When it comes to art and art history, we’ll go out of our way for an authentic experience. Sure, between the Frick and the Met, eight of the 37 acknowledged paintings by Vermeer in existence are just a walk away from our offices. But to really understand Vermeer, to get an authentic experience of his art, we suggest you buy a ticket to Holland and take the walking tour of the master’s life in Delft detailed in our new “Art + Travel Europe: Step into the Lives of Five Famous Painters”. There is however, a strange chapter of the history surrounding Vermeer that has nothing to do with authenticity. Indeed, as a new retrospective of master forger Han van Meegeren at the Museum Boijmans Van Beuningen in Rotterdam has it, some of the most exciting things to happen in the field of Vermeer studies in the 20th Century centered around some very inauthentic works of art.
The tale of van Meegeren is long and twisted. Once a struggling artists and fan of the painters of the Dutch Golden Age, it could be argued that van Meegeren became perhaps the world’s best counterfeiter no for love of money, but for love of art. His recreations of centuries-old styles, techniques, and materials were exhaustive and exacting—bordering on genius by some estimations. His mastery of forgery came to public attention when he was tried in Amsterdam for collaboration with the Nazis after allegations surfaced that he had sold a Vermeer, “Christ with the Adulteress” to a broker who delivered it to German Reichsmarshall Hermann Göring. Accused of selling a national treasure to an enemy after the war, van Meegeren defended himself at the 1947 trail with the shocking admission that, “The painting in Göring’s hands is not, as you assume, a Vermeer of Delft, but a Van Meegeren! I painted the picture!” While the court lifted the collaboration charges after a full study of the painting in question and allowing him to create a new forged Vermeer (which ironically made him a national hero for keeping Nazis away from actual Vermeers), authorities still found him guilty of fraud and he suffered an eventually fatal heart attack during the appeal proceedings. A Dutch opinion poll at the time named him the second most popular public personality in the country, right behind the Prime Minister.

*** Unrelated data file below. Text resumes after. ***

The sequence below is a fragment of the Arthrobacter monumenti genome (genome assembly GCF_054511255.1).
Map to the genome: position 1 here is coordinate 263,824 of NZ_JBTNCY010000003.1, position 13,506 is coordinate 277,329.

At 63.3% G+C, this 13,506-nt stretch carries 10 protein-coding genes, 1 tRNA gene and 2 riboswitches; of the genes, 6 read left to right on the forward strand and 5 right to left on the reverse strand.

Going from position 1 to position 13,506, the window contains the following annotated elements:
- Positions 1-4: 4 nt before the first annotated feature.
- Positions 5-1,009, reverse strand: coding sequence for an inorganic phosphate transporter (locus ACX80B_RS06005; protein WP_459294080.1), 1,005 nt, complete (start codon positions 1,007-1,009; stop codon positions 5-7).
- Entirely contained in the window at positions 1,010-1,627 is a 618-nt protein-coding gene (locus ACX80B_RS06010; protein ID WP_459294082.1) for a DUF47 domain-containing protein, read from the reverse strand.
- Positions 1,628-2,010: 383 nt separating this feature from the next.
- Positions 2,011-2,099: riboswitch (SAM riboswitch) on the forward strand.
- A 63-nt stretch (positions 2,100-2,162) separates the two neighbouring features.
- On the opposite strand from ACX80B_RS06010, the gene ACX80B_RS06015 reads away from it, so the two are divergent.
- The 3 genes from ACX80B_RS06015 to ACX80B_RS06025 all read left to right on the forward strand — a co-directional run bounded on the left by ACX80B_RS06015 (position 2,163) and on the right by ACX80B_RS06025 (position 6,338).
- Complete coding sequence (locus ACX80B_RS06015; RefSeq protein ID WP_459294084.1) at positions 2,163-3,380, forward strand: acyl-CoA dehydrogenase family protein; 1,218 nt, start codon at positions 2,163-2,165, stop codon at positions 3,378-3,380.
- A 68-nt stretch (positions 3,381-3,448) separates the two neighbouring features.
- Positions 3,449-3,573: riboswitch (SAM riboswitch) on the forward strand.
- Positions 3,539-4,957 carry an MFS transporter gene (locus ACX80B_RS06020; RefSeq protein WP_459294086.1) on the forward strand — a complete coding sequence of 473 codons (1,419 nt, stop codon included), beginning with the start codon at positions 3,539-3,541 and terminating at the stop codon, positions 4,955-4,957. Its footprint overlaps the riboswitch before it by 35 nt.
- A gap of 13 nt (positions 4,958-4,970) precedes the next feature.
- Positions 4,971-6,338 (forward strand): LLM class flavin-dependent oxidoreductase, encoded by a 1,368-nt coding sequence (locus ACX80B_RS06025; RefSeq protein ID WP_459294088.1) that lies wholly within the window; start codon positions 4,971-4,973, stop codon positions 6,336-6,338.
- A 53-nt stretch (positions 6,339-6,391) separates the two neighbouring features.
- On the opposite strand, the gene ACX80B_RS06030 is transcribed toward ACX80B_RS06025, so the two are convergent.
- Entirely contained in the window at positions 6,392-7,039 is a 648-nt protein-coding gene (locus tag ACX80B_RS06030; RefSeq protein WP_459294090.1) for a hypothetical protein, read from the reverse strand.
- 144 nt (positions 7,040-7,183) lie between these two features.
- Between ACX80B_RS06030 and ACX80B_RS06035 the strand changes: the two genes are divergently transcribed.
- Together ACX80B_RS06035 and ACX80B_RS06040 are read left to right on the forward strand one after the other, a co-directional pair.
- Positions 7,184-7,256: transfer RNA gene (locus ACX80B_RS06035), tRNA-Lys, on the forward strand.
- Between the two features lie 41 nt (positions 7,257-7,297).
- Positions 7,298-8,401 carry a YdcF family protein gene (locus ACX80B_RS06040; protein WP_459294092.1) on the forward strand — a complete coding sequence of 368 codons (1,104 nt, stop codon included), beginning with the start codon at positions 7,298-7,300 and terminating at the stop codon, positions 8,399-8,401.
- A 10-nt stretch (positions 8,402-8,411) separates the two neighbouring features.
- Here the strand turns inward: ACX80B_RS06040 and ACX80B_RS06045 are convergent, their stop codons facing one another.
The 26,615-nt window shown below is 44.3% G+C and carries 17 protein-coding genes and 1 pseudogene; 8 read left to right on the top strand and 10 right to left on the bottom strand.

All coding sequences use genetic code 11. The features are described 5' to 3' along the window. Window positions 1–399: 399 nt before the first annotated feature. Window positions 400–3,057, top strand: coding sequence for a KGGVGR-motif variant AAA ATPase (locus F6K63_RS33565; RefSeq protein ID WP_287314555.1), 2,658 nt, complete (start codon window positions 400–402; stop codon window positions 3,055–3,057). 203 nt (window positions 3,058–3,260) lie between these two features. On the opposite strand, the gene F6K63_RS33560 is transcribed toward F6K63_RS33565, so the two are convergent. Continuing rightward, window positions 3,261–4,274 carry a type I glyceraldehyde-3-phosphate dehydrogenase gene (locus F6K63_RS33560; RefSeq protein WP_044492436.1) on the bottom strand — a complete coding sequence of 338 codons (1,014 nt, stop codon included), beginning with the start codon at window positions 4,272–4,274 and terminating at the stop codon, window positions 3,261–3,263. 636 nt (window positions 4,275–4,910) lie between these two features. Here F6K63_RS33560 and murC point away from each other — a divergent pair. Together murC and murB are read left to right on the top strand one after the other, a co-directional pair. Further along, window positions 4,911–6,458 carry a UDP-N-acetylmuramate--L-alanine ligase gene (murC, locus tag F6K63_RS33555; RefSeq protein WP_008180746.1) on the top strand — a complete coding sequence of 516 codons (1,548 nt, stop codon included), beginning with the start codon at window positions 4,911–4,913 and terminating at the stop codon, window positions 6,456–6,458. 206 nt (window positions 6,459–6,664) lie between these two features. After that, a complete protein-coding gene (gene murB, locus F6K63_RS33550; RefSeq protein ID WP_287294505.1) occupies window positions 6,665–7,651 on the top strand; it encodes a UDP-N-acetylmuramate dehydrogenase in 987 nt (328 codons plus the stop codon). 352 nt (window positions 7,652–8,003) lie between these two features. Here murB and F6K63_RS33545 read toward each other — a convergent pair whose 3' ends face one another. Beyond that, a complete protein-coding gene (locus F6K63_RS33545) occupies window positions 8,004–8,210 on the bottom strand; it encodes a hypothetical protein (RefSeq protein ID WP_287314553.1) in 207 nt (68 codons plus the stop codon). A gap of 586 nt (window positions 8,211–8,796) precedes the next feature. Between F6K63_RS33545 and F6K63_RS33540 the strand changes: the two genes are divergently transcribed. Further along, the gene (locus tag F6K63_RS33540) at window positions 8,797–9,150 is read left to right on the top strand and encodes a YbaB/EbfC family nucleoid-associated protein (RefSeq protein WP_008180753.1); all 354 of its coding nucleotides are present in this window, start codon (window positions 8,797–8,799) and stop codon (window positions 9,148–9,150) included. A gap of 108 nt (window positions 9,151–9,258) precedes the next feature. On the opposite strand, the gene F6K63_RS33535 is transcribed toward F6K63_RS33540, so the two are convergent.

The intervening years have only added to van Meegeren’s reputation as a skilled technician, gifted visionary, and fascinating, complicated personality. The fallout from his various forgeries was immense, costing individuals and institutions alike millions of dollars and serious blows to their prestige. He is both a villain and a hero in the modern art world, one who’s actions precipitated a whole new era in art forensics. Timed to overlap with the Mauritshuis’ upcoming exhibition, “The Young Vermeer” (which will soon have moved from the Scottish National Galleries), “Van Meegeren’s Fake Vermeers” takes the artist’s work as a whole, presenting his Vermeer forgeries as well as compositions meant to be by artists like Frans Hals, Pieter de Hooch, and Gerard ter Borch—artists who hold a greater, more important place in the history of Dutch art, but whose current fame is eclipsed by the man who made an art of ripping them off.
“Van Meegeren’s Fake Vermeers”
May 12 – August 22, 2010
Museum Boijmans Van Beuningen
Top—”Supper at Emmaus”, Han van Meegeren, 1936, courtesy of Museum Boijmans Van Beuningen.
Middle—Van Meegeren on trail in Amsterdam, 1947.
Bottom (left to right): “The Lacemaker”, van Meegeren, 1925, courtesy of the National Gallery of Art, Washington D.C., “Lady Reading Music”, van Meegeren, 1936, courtesy of the Rijksmuseum,